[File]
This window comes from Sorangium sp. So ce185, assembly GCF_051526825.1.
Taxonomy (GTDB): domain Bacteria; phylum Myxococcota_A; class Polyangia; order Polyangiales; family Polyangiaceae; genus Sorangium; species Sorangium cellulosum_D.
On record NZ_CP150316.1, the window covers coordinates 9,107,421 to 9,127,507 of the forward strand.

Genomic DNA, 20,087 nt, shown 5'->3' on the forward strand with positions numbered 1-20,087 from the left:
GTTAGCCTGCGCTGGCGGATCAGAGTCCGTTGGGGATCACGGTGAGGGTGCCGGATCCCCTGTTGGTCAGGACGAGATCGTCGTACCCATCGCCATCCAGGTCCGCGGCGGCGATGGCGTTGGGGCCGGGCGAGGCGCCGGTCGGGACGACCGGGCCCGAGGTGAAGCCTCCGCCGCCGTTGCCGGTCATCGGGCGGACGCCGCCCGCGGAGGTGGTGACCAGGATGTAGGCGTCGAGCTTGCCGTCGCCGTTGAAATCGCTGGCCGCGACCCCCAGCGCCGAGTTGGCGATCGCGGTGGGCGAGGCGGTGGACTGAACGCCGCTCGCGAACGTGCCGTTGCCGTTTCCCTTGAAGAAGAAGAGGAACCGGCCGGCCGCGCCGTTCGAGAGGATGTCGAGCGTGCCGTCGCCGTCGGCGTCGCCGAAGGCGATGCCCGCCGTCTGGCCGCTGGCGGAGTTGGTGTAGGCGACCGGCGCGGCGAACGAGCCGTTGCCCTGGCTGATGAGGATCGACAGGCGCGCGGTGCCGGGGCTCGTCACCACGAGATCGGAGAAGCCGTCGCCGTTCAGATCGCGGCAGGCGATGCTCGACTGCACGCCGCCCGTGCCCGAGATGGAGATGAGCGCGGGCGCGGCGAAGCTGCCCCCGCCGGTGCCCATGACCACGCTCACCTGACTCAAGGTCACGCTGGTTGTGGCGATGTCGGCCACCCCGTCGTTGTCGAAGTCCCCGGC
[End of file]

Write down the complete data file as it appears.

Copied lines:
This window comes from Sorangium sp. So ce185, assembly GCF_051526825.1.
Taxonomy (GTDB): domain Bacteria; phylum Myxococcota_A; class Polyangia; order Polyangiales; family Polyangiaceae; genus Sorangium; species Sorangium cellulosum_D.
On record NZ_CP150316.1, the window covers coordinates 9,107,421 to 9,127,507 of the forward strand.

Genomic DNA, 20,087 nt, shown 5'->3' on the forward strand with positions numbered 1-20,087 from the left:
GTTAGCCTGCGCTGGCGGATCAGAGTCCGTTGGGGATCACGGTGAGGGTGCCGGATCCCCTGTTGGTCAGGACGAGATCGTCGTACCCATCGCCATCCAGGTCCGCGGCGGCGATGGCGTTGGGGCCGGGCGAGGCGCCGGTCGGGACGACCGGGCCCGAGGTGAAGCCTCCGCCGCCGTTGCCGGTCATCGGGCGGACGCCGCCCGCGGAGGTGGTGACCAGGATGTAGGCGTCGAGCTTGCCGTCGCCGTTGAAATCGCTGGCCGCGACCCCCAGCGCCGAGTTGGCGATCGCGGTGGGCGAGGCGGTGGACTGAACGCCGCTCGCGAACGTGCCGTTGCCGTTTCCCTTGAAGAAGAAGAGGAACCGGCCGGCCGCGCCGTTCGAGAGGATGTCGAGCGTGCCGTCGCCGTCGGCGTCGCCGAAGGCGATGCCCGCCGTCTGGCCGCTGGCGGAGTTGGTGTAGGCGACCGGCGCGGCGAACGAGCCGTTGCCCTGGCTGATGAGGATCGACAGGCGCGCGGTGCCGGGGCTCGTCACCACGAGATCGGAGAAGCCGTCGCCGTTCAGATCGCGGCAGGCGATGCTCGACTGCACGCCGCCCGTGCCCGAGATGGAGATGAGCGCGGGCGCGGCGAAGCTGCCCCCGCCGGTGCCCATGACCACGCTCACCTGACTCAAGGTCACGCTGGTTGTGGCGATGTCGGCCACCCCGTCGTTGTCGAAGTCCCCGGC